2016 was touted as the year virtual reality (VR) would take off, and by many measures, it has. The technology was a hit at the Consumer Electronics Show (CES) last January and has since trickled into almost every industry and marketing facet, including event marketing.
What is Virtual Reality?
Virtual reality is a large step up from the 3D glasses people wear at the movies. VR software renders a 3D, computer-generated environment that seems so close to the real world that people can interact with it. Through a headset or other device, a person walks around the VR environment, manipulates digital objects, or performs other actions.
Are Virtual Reality and Augmented Reality the Same Thing?
Virtual reality’s cousin, augmented reality, came to popular consciousness this summer with the explosion of the mobile game Pokemon Go. As you may recall from any experiences in the Pokemon Go ‘world,’ true virtual reality and augmented reality differ from each other.
Virtual reality creates an entirely new world within the existing one. The users strap on a helmet and immerse themselves in an experience or a meeting. Some companies, Microsoft among them, are exploring the role of VR as a part of videoconferencing.
Augmented reality, on the other hand, overlays the existing world. An architect or engineer could superimpose a digital file on a real-world structure and compare one to the other. As such, it supplements, rather than immerses, the end user.
How Can Virtual Reality Be Used In Event Marketing?
If virtual reality builds worlds within worlds, then event marketers can use the technology to reshape events. Some ideas, such as a virtual event venue, seem like science fiction, but it could very well be the next step. Numerous organizations, including the American Marketing Association, already produce digital events. They could easily turn them into virtual ones with Google’s cardboard headsets.
Other ideas on the horizon include:
- Virtual attendance. On-site conference goers could visit with remote attendees via VR headsets.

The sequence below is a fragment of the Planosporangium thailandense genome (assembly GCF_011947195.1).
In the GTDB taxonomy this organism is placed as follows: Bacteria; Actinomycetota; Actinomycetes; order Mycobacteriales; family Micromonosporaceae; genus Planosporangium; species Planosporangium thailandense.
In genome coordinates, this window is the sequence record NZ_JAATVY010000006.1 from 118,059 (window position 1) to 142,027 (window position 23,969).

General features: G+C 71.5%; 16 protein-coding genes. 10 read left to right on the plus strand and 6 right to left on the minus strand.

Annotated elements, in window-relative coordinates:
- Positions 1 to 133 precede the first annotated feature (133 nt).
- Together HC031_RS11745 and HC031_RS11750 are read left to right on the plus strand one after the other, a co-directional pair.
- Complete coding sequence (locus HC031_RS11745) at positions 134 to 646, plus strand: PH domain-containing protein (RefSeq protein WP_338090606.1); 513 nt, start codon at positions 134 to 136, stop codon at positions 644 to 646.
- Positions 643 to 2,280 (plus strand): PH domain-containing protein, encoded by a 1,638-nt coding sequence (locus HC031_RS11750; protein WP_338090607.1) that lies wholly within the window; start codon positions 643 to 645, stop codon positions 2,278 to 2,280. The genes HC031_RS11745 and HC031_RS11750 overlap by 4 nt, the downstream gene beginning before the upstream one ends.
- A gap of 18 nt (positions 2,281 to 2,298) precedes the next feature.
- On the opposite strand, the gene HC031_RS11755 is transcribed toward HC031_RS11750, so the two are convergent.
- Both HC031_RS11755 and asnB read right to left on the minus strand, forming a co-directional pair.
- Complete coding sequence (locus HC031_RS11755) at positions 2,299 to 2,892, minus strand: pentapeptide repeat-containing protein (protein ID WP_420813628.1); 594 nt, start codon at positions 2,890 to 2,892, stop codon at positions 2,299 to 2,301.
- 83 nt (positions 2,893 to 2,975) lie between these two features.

- Keynotes. With VR, all attendees could feel as though they were up close and personal with the keynote speaker.
- Demonstrations. Demonstrating products, services, campuses, and giving needs via VR cuts event costs and charms attendees.
- Training. VR helps event attendees learn and remember new skills.
- Games/Gamification. Event marketers can use VR games to drive attendee engagement and increase email leads.
Why is Virtual Reality Effective?
Virtual reality proves effective because it builds upon a main staple of marketing: the experience. People want to see, hear, touch and, in some instances, taste the world. It’s why photos of food perform so well on Instagram and many how-to videos take off after being posted to YouTube.
The experience itself is one reason virtual reality is effective, but others exist.
- Excitement. VR’s buzz-worthy. People want to try out the new, innovative headsets.
- Communication. VR gives event marketers a new and memorable way to communicate with audiences.
- “Me, too,” effect. With VR, people see how they fit onto a campus or how a product relates to them. They leave the VR world ready to take part in the offline one.
- Knowledge. VR users feel more informed and ready to take action, from filling out an application and donating to a cause to asking for more information.
- Empathy. When people see a world in need, they want to help. Photos prompt some action, but VR increases it through the interactive experience.
- UNICEF uses virtual reality at events to “bring the field to donors.” The technology allows them to reach more people and to increase the number of volunteers and donations.
- Anchor Associates, a property brokerage firm, turns to virtual reality to bring potential buyers into the properties. The VR improves clients’ knowledge and understanding, leading to better relationships and increased sales.
- Embry-Riddle Aeronautical University creates interactive campus tours with VR. Admissions officers bring VR headsets to recruitment events, which grow interest in the university and prompt more one-on-one conversations.
Virtual reality could become the event marketer’s newest favorite tactic. With it, they can attract potential customers and donors, engage with greater numbers of people, and drive bottom-line results.
How might you use VR in your event marketing? Are you already? Share your thoughts in the comments.